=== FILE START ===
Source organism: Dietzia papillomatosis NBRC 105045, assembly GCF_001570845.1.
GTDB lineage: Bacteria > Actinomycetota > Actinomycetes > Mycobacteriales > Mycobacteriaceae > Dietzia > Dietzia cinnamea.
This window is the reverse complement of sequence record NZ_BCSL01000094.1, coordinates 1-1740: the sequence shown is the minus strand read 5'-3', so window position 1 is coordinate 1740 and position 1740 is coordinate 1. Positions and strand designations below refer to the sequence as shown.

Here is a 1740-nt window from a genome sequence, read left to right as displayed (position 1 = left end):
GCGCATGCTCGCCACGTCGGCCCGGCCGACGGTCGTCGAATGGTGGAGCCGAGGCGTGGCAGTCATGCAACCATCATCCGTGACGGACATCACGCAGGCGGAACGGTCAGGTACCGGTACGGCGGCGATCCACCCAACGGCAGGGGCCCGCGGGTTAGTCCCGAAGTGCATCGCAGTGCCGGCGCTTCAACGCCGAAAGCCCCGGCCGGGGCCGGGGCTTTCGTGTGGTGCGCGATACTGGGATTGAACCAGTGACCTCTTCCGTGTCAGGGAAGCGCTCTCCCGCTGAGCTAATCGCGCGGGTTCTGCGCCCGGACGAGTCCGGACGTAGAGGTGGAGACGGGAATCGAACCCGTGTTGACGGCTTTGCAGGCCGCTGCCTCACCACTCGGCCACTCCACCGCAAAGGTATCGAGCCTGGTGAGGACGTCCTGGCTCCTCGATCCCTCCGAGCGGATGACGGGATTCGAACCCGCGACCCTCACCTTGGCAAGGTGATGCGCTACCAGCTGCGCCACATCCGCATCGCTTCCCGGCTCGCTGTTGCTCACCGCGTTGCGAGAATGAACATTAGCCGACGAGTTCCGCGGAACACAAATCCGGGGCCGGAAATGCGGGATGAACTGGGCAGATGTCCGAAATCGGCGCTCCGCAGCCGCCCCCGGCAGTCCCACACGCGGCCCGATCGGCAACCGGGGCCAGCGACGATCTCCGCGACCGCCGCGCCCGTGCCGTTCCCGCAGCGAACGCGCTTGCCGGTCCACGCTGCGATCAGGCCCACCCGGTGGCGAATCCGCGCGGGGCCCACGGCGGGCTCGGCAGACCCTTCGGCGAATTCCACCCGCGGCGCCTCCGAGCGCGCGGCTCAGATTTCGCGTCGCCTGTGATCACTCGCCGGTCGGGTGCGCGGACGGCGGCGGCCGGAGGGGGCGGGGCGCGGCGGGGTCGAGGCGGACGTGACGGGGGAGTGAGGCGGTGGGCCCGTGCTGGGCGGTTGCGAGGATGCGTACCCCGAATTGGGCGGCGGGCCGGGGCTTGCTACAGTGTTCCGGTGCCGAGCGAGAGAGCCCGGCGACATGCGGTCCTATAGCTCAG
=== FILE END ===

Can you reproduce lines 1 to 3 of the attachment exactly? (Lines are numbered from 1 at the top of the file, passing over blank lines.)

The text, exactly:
Source organism: Dietzia papillomatosis NBRC 105045, assembly GCF_001570845.1.
GTDB lineage: Bacteria > Actinomycetota > Actinomycetes > Mycobacteriales > Mycobacteriaceae > Dietzia > Dietzia cinnamea.
This window is the reverse complement of sequence record NZ_BCSL01000094.1, coordinates 1-1740: the sequence shown is the minus strand read 5'-3', so window position 1 is coordinate 1740 and position 1740 is coordinate 1. Positions and strand designations below refer to the sequence as shown.